For just 79p, you can download a track recorded in Auckland, New Zealand, in 1982, called I Just Want to Be like Marlon Brando. A jaunty comic number with a jug-band beat, it is credited to the 18-year-old Russ Le Roq, seen posing moodily against a derelict building in the black-and-white sleeve artwork. In a fake American twang, he sings, “People say I’m crazy but I don’t know, I just wanna be like Marlon Marlon Brando-o-oh.”
The would-be rock star – and would-be Brando-o-oh – would go a long way to achieving his ambition when, in 1992, he won the Australian Film Institute’s best actor award for the controversial Romper Stomper. His real name was Russell Crowe, and by 2001, at the age of 36, he had cracked Hollywood and claimed his first Oscar, for Gladiator. Brando was 30 when he won his first, for On the Waterfront, in 1955.
The song goes on, “He knows what he wants and he knows how to get it, and ain’t nobody gonna stand in his way.” It describes Brando, but might easily refer to Crowe. Like his statuesque, Method-acting hero, he’s not a man who looks like he’d blow over in a storm.
While Brando forged his legend playing rebels, fighters and beautiful brutes, Crowe is fixed in our imagination as a gladiator, a no-nonsense cop and a certain Nottingham-based outlaw. Although he donned a tweedy jacket and grew his hair shaggy to play the investigative journalist in State of Play, Crowe always looks like he’s bursting out of his clothes, just as Brando did in his beefcake prime.
Crowe’s parents worked in film-set catering, which meant that the young Russ landed bit parts in TV shows. But he was still advised against acting and got by on guts, determination and stage work. In his big break, Romper Stomper, Crowe played a neo-Nazi skinhead – an equivalent, you could argue, of Brando’s antihero biker in The Wild One. “I bought myself a leather jacket just to see if I could hack it”, trills Russ Le Roq. “A young bunch of locals, I call ‘em yokels, asked me for a fight… well, I said, alright.”
Brando was a classic fighter, the tongue-tied hero of On the Waterfront whose failed pugilist “coulda been a contender”. Crowe, as well as playing a boxing champ in Cinderella Man, has proven handy with his fists in real life, the duality of this sensitive tough guy epitomised when he manhandled the producer of the Bafta Film Awards in 2002 after a poem he’d read out on stage was cut from the “live” broadcast. He later apologised.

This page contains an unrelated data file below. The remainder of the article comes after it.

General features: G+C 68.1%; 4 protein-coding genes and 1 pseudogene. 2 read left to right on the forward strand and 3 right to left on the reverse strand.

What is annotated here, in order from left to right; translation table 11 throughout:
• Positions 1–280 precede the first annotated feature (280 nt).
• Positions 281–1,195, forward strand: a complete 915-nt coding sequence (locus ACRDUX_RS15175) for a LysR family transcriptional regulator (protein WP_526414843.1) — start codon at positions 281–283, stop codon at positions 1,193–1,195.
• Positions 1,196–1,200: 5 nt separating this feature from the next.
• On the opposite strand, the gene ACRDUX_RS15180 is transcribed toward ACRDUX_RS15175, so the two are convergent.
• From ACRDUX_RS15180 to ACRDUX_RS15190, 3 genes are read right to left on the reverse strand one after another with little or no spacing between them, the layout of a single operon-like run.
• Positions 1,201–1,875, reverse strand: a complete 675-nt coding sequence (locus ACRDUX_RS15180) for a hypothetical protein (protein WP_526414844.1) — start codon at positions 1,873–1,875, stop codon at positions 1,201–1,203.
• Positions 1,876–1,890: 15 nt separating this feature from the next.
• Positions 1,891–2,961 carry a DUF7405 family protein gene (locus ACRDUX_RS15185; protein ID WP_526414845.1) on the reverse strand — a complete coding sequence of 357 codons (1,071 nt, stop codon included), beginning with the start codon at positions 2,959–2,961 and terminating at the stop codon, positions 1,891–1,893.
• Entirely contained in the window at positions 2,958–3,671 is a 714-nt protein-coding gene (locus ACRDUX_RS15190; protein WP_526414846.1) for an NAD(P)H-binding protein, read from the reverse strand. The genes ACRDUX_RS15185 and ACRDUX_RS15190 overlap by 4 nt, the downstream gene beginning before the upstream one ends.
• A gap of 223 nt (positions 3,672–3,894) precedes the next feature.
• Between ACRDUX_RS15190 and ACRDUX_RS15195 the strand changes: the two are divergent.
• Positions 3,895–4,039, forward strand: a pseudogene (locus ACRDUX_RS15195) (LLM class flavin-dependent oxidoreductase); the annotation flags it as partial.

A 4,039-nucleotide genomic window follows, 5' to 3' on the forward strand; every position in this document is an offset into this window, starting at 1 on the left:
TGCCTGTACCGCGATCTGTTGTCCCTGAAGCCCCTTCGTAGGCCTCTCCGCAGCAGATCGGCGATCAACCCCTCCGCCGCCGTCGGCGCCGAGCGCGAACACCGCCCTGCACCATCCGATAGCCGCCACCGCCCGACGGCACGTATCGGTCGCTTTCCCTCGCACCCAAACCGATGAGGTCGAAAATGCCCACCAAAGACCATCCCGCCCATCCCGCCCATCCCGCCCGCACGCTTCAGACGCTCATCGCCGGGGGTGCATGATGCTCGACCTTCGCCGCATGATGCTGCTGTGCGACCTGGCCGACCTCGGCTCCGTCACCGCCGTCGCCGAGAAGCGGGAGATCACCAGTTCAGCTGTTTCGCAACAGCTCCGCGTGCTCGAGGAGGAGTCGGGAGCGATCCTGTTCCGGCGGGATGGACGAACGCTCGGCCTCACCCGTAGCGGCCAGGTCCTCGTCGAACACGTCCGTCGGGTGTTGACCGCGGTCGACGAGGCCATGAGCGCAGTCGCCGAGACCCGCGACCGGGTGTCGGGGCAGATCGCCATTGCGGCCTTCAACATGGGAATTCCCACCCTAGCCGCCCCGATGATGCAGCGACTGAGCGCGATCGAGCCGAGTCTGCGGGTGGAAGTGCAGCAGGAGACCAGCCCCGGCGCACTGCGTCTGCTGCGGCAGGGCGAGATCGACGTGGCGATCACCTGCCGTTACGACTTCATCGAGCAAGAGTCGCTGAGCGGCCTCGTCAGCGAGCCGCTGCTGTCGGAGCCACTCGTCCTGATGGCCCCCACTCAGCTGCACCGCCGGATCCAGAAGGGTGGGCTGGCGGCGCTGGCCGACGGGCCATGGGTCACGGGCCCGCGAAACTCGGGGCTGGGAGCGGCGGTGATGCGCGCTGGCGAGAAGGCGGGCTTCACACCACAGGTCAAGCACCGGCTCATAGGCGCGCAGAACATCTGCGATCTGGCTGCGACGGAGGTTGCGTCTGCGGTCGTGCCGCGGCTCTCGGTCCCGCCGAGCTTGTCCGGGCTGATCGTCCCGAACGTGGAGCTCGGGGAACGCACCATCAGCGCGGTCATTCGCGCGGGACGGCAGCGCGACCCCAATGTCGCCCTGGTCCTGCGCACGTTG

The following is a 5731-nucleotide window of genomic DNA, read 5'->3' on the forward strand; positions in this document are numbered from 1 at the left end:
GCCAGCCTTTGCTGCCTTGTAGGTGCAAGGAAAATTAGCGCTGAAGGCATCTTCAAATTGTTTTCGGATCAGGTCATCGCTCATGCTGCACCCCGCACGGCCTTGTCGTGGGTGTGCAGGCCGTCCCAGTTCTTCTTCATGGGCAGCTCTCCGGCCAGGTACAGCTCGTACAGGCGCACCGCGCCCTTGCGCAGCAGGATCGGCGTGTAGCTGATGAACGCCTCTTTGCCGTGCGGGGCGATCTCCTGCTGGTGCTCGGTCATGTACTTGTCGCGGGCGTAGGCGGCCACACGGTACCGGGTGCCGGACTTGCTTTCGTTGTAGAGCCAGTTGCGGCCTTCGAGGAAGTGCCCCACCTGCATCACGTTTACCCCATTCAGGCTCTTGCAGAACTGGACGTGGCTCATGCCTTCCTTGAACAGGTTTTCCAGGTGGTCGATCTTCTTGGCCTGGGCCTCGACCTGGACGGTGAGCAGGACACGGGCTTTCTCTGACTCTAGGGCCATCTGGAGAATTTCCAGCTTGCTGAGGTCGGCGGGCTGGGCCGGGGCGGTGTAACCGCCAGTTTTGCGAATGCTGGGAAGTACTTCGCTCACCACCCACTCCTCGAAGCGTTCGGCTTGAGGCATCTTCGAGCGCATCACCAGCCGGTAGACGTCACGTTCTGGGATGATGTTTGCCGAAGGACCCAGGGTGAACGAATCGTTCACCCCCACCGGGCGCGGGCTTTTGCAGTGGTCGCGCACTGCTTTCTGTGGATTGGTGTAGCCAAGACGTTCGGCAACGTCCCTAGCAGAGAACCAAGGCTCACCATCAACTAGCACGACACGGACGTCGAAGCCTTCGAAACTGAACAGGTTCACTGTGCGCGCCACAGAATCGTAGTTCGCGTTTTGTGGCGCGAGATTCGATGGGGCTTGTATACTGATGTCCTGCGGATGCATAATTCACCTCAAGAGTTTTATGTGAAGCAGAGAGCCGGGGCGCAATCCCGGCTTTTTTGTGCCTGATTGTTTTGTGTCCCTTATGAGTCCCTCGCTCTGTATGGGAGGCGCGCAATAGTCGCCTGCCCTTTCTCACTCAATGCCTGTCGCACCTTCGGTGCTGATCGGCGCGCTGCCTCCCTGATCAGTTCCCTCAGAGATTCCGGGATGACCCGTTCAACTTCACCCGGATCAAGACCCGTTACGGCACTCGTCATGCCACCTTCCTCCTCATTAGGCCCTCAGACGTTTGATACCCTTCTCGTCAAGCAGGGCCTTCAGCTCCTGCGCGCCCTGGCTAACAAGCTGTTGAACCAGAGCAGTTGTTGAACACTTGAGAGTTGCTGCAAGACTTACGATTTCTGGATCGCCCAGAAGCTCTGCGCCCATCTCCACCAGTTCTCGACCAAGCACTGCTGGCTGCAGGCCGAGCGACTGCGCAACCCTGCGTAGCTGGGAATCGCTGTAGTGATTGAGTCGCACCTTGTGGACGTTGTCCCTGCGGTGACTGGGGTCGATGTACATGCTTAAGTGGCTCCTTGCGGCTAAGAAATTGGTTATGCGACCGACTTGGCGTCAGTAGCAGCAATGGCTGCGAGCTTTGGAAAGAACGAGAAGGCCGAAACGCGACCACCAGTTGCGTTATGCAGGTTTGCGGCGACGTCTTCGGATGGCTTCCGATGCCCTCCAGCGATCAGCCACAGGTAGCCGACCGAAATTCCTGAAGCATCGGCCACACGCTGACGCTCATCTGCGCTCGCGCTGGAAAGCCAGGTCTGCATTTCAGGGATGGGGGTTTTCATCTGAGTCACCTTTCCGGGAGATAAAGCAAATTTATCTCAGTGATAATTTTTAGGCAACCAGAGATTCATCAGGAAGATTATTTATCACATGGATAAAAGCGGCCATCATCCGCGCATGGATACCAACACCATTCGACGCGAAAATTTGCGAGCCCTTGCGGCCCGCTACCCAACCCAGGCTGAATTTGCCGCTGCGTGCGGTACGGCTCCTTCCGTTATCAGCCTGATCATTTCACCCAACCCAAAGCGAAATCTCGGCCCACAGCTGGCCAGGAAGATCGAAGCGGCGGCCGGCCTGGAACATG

That said, he was charged for plain old second-degree assault in New York in 2005 after chucking a phone at a concierge. Brando broke a paparazzo’s jaw in 1973 and settled out of court. Such bad boys are common in the fraught fishbowl of fame, but both have sought refuge from the flashbulbs.
Though Brando became obese in his 50s, Crowe is still fit at 48, with the martial arts flick The Man with The Iron Fists out in cinemas from 7 December. Brando announced his retirement from acting in 1980, aged 56, although he couldn’t resist the occasional supporting part. Crowe continues to bestride the world like a colossus, with the title role in upcoming biblical epic Noah in 2014, and before that, the hotly anticipated Les Misérables in January, in which he co-stars with Aussie pal Hugh Jackman. (You may recall their show-stopping double act at last year’s Baftas at the Royal Opera House Crowe looked around and, with Sydney in mind, muttered, “Call this a f***ing opera house?”)
And in the forthcoming Superman reboot, Man of Steel, Crowe is the DC superhero’s biological father, Jor-El played in the original 1978 Superman by… you guessed it. On a rather more poignant note, Crowe revealed to the Sydney Morning Herald that Brando had bequeathed him a book of poetry on his deathbed in 2004.
“One of his closest friends got in touch with me,” he told the newspaper, “and she said that I was his favourite actor.” The copy of There Are Men Too Gentle to Live Among Wolves by James Kavanaugh remains Crowe’s most treasured possession. He’s just a big softie at heart.
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